The significant advantage of adjuvants for virosomal delivery systems is their ability to adsorb antigens to their surfaces and lumens through hydrophobic lipid interactions. Adsorption of antigens onto the fluid phospholipid bilayer surface of virosomes stimulates interactions with host cell receptors.The FDA has approved virosomes as nanocarriers for human use, and they are very well tolerated and safe. In contrast to subunit vaccines, which do not respond well to viral invasion, virosomes are able to induce robust humoral and cellular immunity in a manner very similar to natural infections and other potent adjuvants.

To date, in addition to the two viroid-based vaccines for influenza and hepatitis A mentioned above, several other viroid-based vaccines are under investigation, including vaccines against HIV, HPV, respiratory syncytial virus and malaria.

<svg xmlns="" x="0px" y="0px" viewbox="0 0 68.75 70" style="vertical-align: middle;width: 100%" width="100%"></svg>
Immune enhancer adjuvant

TLR1/2 agonist

Among TLR1/2 agonists, L-pampo is a potent adjuvant system consisting of Pam3Csk4 (Pam3) and polyinosinic acid:polycytidylic acid (polyI:C). In one study, L-pampo induced stronger anti-HBV antibody production than aluminum adjuvant and also involved cell-mediated immune responses such as increased multifunctional CD4+ T cells.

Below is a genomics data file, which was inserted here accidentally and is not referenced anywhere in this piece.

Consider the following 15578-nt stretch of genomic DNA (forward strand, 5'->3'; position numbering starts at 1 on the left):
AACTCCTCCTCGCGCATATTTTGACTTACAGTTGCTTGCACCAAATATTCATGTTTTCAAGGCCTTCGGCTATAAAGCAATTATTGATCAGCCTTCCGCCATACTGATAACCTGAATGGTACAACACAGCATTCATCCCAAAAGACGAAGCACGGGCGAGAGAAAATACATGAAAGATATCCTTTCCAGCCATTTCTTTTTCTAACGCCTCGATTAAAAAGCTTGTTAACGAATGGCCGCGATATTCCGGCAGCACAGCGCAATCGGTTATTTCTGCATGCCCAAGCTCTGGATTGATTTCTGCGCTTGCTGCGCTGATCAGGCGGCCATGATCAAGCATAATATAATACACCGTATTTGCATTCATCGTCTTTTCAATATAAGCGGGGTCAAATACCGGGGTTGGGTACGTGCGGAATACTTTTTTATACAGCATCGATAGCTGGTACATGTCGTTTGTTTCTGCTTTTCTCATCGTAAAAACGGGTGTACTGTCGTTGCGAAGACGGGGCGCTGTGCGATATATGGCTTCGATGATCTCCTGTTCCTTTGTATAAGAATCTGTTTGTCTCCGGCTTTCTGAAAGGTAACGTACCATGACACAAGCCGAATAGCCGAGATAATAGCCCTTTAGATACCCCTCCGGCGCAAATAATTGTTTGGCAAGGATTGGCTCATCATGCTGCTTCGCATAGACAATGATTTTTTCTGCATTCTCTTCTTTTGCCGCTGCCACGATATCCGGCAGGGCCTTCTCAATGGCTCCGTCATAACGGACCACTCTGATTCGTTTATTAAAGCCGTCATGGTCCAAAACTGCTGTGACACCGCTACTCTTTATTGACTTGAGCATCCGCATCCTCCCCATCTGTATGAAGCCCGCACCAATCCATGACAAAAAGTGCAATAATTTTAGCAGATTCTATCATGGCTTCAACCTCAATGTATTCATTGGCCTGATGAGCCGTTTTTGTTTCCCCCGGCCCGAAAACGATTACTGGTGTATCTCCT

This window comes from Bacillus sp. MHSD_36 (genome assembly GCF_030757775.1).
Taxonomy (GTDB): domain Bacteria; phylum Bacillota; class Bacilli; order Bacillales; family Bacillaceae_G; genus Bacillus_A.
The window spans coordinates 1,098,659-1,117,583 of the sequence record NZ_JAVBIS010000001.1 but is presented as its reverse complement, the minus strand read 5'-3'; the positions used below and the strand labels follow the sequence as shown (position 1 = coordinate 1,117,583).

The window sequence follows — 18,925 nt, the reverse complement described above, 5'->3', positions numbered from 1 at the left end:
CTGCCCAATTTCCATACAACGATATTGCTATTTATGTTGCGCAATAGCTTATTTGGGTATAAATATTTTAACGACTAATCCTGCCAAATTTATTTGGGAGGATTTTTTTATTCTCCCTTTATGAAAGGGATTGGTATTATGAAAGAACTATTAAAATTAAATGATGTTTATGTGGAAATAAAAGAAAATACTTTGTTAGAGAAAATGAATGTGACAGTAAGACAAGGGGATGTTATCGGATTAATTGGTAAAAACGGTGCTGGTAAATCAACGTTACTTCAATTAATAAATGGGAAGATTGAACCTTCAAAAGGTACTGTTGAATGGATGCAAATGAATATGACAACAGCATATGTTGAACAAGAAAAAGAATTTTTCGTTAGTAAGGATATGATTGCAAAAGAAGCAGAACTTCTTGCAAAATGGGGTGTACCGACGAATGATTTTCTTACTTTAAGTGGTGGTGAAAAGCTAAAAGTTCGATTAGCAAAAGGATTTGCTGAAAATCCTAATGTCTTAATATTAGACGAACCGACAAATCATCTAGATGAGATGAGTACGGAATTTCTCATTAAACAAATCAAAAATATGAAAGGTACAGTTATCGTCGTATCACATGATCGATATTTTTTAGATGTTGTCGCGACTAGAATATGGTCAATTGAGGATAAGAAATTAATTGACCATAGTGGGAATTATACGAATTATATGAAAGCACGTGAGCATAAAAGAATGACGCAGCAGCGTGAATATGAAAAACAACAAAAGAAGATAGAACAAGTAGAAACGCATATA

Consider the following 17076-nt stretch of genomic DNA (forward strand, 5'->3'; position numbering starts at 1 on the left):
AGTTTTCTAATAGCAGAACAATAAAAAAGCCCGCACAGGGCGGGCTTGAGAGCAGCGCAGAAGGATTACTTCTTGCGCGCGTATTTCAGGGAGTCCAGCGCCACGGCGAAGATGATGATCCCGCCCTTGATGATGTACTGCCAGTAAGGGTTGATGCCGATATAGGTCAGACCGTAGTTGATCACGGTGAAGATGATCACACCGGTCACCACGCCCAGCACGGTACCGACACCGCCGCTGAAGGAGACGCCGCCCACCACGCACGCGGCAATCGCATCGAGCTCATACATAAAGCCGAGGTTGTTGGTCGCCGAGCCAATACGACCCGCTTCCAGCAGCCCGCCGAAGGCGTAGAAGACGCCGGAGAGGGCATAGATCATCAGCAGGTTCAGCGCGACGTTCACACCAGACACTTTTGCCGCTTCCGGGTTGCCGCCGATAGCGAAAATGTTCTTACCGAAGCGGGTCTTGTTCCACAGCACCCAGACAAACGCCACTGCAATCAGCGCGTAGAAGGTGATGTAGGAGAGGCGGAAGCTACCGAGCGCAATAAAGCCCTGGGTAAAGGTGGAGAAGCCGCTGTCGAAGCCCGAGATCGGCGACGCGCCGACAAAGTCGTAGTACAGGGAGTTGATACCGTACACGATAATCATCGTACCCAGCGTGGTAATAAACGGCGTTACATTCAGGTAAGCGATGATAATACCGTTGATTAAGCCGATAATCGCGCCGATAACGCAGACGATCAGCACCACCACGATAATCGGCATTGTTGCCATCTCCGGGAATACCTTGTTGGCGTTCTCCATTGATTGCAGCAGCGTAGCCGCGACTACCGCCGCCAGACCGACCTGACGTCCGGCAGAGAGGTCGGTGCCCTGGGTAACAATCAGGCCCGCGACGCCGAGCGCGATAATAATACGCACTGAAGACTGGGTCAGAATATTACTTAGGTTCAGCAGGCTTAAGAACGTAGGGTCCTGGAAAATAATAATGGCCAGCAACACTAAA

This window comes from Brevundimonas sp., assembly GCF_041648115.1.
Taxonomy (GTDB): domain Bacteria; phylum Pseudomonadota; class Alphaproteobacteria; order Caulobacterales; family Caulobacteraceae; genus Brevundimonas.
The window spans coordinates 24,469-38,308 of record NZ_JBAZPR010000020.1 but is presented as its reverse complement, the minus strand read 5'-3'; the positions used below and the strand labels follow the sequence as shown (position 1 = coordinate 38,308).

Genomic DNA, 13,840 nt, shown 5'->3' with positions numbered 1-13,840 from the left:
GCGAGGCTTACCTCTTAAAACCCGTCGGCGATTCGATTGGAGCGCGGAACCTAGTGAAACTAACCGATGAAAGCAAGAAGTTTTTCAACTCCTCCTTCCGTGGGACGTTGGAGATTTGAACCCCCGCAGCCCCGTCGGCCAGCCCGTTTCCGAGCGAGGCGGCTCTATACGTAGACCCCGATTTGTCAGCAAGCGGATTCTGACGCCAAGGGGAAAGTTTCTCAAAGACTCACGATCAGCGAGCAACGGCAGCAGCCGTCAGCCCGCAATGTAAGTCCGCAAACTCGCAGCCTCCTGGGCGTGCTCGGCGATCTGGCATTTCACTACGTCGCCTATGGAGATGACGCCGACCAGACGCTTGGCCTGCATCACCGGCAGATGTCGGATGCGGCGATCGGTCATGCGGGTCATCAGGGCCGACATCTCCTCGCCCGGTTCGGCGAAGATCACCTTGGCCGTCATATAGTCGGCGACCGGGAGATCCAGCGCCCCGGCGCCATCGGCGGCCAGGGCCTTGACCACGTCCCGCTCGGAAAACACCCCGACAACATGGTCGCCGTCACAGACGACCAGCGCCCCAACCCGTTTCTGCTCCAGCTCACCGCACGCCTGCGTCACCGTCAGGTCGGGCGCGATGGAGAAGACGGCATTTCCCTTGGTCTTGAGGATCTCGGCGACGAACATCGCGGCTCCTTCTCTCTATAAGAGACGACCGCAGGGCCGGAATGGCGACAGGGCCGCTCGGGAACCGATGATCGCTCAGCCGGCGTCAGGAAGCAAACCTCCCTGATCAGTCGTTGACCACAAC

In addition, bacterial lipoproteins are the most potent ligands recognized by TLR2. Studies have shown that synthetic lipopeptides derived from bacterial lipoproteins are strong activators of B cells and macrophages and can be used as vaccine adjuvants. Macrophage-activated lipoprotein-2 (MALP-2) from Mycoplasma fermentans was shown to activate immune cells through TLR2- and MyD88-dependent signaling pathways. In addition to MALP-2, Pam2CSK4 and Pam3CSK4 are recognized TLR2 agonists that have been evaluated as therapeutic agents against infectious diseases such as Leishmania protozoa, malaria and influenza.

TLR3 agonist